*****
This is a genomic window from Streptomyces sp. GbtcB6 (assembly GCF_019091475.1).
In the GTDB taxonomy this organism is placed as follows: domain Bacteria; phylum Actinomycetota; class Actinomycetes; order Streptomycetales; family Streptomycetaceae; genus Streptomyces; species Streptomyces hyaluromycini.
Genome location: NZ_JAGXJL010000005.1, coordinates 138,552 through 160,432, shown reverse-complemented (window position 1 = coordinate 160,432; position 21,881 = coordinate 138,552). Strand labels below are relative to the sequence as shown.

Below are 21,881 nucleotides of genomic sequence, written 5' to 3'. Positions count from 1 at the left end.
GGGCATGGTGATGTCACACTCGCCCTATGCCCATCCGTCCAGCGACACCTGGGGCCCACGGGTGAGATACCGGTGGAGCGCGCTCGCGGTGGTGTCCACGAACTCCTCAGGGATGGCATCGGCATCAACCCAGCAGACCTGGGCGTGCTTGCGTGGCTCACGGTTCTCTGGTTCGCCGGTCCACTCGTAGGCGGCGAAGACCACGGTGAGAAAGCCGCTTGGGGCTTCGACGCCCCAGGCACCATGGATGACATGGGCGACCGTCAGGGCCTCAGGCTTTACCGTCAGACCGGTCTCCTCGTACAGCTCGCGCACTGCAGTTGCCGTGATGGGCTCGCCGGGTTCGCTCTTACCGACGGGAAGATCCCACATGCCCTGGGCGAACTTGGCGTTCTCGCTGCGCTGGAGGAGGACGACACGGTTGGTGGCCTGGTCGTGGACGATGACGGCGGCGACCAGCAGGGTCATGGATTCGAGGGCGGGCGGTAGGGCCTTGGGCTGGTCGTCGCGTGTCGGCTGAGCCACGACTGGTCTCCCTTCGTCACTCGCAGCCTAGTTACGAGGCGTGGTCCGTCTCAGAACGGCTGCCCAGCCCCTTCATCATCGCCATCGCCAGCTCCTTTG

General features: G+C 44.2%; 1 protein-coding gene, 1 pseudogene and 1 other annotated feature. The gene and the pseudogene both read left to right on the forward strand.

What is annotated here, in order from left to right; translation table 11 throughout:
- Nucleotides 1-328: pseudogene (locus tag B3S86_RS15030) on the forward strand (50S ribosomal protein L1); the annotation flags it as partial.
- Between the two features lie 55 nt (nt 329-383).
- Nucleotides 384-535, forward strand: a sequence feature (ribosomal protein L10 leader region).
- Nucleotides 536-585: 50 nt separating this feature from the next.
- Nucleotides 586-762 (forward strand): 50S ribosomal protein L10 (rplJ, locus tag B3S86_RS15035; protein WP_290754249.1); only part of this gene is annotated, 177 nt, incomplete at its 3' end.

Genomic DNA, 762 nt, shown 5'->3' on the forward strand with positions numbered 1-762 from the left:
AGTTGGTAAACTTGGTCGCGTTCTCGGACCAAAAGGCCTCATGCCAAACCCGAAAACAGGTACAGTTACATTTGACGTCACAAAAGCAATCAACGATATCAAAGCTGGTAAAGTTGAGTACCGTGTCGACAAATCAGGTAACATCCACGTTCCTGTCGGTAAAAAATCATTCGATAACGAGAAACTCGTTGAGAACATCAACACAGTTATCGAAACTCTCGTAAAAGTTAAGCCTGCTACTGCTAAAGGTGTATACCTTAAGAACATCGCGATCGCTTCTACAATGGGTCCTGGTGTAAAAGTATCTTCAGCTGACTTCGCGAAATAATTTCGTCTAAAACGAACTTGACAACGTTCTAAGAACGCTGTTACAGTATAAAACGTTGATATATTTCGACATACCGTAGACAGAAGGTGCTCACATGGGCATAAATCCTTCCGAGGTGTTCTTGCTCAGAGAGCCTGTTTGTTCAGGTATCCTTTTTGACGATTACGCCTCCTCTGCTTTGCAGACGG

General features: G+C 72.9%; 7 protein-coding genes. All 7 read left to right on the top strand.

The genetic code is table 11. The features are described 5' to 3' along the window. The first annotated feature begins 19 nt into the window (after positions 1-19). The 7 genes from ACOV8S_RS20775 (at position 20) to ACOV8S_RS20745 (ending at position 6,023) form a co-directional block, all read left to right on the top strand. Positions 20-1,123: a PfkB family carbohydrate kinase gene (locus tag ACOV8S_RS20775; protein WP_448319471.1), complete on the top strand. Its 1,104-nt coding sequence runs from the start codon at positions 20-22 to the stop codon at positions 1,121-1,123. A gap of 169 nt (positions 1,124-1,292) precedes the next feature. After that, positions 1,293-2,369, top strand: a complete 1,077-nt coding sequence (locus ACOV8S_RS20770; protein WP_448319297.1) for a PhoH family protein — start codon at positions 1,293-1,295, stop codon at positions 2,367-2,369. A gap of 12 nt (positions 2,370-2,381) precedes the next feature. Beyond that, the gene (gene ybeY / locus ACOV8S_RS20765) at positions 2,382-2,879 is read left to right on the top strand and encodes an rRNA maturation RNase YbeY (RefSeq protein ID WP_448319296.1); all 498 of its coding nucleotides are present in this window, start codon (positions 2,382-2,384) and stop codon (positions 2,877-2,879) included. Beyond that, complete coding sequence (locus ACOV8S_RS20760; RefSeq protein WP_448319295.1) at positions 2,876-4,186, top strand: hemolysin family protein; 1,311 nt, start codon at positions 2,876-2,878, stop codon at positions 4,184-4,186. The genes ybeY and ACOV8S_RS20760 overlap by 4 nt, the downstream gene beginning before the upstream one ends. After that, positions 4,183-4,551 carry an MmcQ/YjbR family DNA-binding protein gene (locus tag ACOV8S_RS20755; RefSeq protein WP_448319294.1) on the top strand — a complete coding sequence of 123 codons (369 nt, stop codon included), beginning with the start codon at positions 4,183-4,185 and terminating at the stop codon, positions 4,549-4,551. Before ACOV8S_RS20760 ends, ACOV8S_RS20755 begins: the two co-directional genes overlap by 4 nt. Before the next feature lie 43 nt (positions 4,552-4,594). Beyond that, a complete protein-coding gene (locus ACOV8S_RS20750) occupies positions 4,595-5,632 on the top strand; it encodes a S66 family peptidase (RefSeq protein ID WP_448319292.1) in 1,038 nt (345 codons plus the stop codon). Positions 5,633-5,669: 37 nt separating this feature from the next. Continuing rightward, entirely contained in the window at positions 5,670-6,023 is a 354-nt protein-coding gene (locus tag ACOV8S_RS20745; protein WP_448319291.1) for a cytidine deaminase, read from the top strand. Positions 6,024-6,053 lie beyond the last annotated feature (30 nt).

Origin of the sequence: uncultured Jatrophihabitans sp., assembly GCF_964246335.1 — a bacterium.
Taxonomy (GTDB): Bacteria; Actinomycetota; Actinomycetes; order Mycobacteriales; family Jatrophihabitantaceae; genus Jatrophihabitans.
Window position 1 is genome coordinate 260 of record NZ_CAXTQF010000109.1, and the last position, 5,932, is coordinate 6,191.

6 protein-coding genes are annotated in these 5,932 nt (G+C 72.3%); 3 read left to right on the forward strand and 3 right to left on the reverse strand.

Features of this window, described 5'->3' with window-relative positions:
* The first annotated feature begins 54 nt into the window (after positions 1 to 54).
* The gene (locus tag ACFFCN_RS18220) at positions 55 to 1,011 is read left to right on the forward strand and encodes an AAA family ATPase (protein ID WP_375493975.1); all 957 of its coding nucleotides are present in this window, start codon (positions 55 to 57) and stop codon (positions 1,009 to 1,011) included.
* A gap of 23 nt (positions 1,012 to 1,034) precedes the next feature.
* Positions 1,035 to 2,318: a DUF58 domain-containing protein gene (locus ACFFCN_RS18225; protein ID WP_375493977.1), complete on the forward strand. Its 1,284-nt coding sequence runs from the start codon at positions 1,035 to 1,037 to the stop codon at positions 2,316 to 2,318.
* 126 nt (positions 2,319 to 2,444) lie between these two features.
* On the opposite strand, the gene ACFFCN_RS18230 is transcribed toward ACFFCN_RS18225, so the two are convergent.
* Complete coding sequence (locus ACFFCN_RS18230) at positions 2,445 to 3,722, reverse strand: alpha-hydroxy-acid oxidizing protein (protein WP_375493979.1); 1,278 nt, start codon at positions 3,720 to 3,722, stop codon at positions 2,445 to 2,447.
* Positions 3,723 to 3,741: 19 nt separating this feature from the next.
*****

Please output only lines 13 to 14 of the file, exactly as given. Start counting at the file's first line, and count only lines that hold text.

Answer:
Genomic DNA, 762 nt, shown 5'->3' on the forward strand with positions numbered 1-762 from the left:
AGTTGGTAAACTTGGTCGCGTTCTCGGACCAAAAGGCCTCATGCCAAACCCGAAAACAGGTACAGTTACATTTGACGTCACAAAAGCAATCAACGATATCAAAGCTGGTAAAGTTGAGTACCGTGTCGACAAATCAGGTAACATCCACGTTCCTGTCGGTAAAAAATCATTCGATAACGAGAAACTCGTTGAGAACATCAACACAGTTATCGAAACTCTCGTAAAAGTTAAGCCTGCTACTGCTAAAGGTGTATACCTTAAGAACATCGCGATCGCTTCTACAATGGGTCCTGGTGTAAAAGTATCTTCAGCTGACTTCGCGAAATAATTTCGTCTAAAACGAACTTGACAACGTTCTAAGAACGCTGTTACAGTATAAAACGTTGATATATTTCGACATACCGTAGACAGAAGGTGCTCACATGGGCATAAATCCTTCCGAGGTGTTCTTGCTCAGAGAGCCTGTTTGTTCAGGTATCCTTTTTGACGATTACGCCTCCTCTGCTTTGCAGACGG